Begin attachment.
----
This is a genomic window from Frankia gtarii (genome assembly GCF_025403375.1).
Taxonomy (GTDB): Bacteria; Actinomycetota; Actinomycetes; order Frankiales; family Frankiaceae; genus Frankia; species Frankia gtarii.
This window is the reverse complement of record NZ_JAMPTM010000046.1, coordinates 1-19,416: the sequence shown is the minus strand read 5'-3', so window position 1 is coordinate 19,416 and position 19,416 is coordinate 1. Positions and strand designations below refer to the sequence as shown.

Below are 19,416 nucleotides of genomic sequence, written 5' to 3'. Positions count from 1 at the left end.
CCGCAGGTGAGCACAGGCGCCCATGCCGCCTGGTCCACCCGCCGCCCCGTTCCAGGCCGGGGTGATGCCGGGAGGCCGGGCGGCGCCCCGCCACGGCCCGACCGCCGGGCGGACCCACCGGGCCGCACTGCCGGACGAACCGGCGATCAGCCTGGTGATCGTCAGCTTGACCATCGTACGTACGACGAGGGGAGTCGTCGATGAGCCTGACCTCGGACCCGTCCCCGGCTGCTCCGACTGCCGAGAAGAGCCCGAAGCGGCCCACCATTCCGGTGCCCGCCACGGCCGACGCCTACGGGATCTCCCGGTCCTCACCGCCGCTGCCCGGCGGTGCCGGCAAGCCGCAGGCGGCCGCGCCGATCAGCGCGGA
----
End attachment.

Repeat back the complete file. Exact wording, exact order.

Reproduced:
This is a genomic window from Frankia gtarii (genome assembly GCF_025403375.1).
Taxonomy (GTDB): Bacteria; Actinomycetota; Actinomycetes; order Frankiales; family Frankiaceae; genus Frankia; species Frankia gtarii.
This window is the reverse complement of record NZ_JAMPTM010000046.1, coordinates 1-19,416: the sequence shown is the minus strand read 5'-3', so window position 1 is coordinate 19,416 and position 19,416 is coordinate 1. Positions and strand designations below refer to the sequence as shown.

Below are 19,416 nucleotides of genomic sequence, written 5' to 3'. Positions count from 1 at the left end.
CCGCAGGTGAGCACAGGCGCCCATGCCGCCTGGTCCACCCGCCGCCCCGTTCCAGGCCGGGGTGATGCCGGGAGGCCGGGCGGCGCCCCGCCACGGCCCGACCGCCGGGCGGACCCACCGGGCCGCACTGCCGGACGAACCGGCGATCAGCCTGGTGATCGTCAGCTTGACCATCGTACGTACGACGAGGGGAGTCGTCGATGAGCCTGACCTCGGACCCGTCCCCGGCTGCTCCGACTGCCGAGAAGAGCCCGAAGCGGCCCACCATTCCGGTGCCCGCCACGGCCGACGCCTACGGGATCTCCCGGTCCTCACCGCCGCTGCCCGGCGGTGCCGGCAAGCCGCAGGCGGCCGCGCCGATCAGCGCGGA